Come along with the French #winophiles (a group of French wine loving bloggers and wine writers) as we explore the Burgundy wine regions of Côte Chalonnaise, Maconnais, and Beaujolais. Join the conversation every third Saturday on Twitter at 11:00 a.m. EDT using hashtags #winophiles. (Check out my fellow French #winophiles and their discoveries at the bottom of this post).
Learning about the wines of Burgundy can be overwhelming and at times downright confusing. Since my visit to Burgundy last fall my interest was peaked- I wanted to learn more about the wines of Burgundy. My visit had taken me to the Côte d’ Or, there was still four other regions of Burgundy to discover; Chablis, Côte Chalonnaise, Mâconnais, and Beaujolais.
With an understanding of the Burgundy wine classification system, I felt I could decode a Burgundy wine label and at least know the level of wine I was purchasing; Bourgogne Rouge or Blanc, Village, Premier Cru, or Grand Cru. But to know how a wine from a certain region, appellation or climat would taste, that will take a life time! So off to the my local wine shop to purchase a few bottles from either Côte Chalonnaise, Mâconnais, or Beaujolais. I came home with two bottles from Côte Chalonnaise; Domaine de Villaine Bouzeron Aligoté and Domaine de Villaine Rully Les Saint-Jacques. At that point, I had no idea just how interesting the wines I chose were…
First I referred to a map of the Côte Chalonnaise and located Bouzeron and Rully.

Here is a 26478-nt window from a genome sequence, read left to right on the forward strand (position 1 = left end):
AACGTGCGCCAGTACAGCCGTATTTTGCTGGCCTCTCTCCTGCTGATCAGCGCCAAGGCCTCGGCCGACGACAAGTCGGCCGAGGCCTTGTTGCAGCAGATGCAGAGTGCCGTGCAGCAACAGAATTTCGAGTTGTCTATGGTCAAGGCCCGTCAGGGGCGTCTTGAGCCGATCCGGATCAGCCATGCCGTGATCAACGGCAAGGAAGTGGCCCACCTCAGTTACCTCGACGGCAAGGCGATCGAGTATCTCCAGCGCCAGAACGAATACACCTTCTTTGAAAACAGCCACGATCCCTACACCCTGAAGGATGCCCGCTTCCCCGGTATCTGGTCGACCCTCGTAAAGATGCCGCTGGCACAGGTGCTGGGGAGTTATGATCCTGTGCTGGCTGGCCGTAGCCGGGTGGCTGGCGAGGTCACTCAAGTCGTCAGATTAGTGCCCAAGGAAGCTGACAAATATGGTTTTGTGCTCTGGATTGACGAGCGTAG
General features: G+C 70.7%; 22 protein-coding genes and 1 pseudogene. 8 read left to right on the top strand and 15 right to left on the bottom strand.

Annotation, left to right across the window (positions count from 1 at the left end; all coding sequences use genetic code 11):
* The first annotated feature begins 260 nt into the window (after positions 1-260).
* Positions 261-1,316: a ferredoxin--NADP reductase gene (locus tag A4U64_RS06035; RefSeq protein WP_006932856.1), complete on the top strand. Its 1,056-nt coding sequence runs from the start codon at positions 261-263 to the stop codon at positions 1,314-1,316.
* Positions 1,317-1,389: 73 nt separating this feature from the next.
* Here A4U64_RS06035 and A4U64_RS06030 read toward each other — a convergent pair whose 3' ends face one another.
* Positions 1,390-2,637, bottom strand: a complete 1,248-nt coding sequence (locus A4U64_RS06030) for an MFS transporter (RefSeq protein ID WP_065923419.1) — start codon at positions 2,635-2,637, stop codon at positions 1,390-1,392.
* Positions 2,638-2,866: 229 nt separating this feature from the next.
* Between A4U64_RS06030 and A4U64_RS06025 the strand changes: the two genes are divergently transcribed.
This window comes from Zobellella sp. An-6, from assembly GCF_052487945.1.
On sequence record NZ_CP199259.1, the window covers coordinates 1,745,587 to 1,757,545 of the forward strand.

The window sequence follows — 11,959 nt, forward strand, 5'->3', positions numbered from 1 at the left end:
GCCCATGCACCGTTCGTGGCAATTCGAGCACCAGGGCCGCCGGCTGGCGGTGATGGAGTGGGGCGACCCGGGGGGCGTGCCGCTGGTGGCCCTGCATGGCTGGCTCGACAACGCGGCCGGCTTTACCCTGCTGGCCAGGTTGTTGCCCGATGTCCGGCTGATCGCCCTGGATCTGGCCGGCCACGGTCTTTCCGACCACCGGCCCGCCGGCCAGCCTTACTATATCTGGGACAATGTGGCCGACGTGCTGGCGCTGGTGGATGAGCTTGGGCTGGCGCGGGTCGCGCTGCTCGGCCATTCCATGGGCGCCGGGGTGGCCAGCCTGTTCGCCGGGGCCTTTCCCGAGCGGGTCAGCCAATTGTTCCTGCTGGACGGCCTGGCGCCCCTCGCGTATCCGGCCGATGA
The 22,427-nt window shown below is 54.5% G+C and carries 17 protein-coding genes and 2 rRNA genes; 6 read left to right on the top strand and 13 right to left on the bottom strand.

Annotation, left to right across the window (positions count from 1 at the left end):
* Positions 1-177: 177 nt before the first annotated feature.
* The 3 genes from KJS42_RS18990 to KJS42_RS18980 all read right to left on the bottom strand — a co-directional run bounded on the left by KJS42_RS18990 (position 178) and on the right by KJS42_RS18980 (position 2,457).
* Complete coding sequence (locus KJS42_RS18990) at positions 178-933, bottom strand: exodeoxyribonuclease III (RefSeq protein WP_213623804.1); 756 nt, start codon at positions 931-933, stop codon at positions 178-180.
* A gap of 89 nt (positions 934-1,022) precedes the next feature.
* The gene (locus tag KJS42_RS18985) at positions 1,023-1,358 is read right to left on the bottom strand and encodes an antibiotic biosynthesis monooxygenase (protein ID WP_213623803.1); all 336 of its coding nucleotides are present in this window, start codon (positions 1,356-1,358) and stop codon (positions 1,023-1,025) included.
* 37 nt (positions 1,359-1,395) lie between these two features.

Then I researched Domaine de Villaine, Bouzeron, and Rully. Here’s what I learned-
- Aubert de Villaine and his American wife Pamela own Domaine de Villaine located in the village of Bouzeron.
- Aubert is co-owner and co-director of the acclaimed Domaine Romanée-Conti.
- Domaine de Villaine farms from 3 appellations in the Côte Chalonnaise; Bouzeron(Aligoté), Rully(Chardonnay), and Mercurey(Pinot Noir).
- Domaine de Villaine follows biodynamic and organic farming practices and is certified organic.
- Domaine de Villaine controls yields through selective plantings, serve pruning and occasional pre-harvest thinning. The harvest is manual with strict sorting, natural vinification, and maturing is in tuns, oak casks and tanks, with a limited use of new oak.
- Aubert is also the director of Hyde de Villaine Wines in Napa Valley.
- Aligoté is the second white grape variety in Burgundy. It is produced as a varietal white wine and also used as a blend for Burgundy sparkling wine- Crémant de Bourgogne.
- Bouzeron is the only village in Burgundy where Aligoté is grown on the slopes versus flatter regions.
- Aubert de Villaine was instrumental in Bouzeron being awarded its own independent Aligoté specific appellation in 1997.
- Wines carrying the AOC Bouzeron designation are 100% Aligoté.
- Bouzeron is known for producing the best Aligoté in Burgundy.
- Domaine de Villaine uses the Aligoté Doré clone over the lesser Aligoté Vert clone. The Doré clone produces smaller yields and more aromatic wines.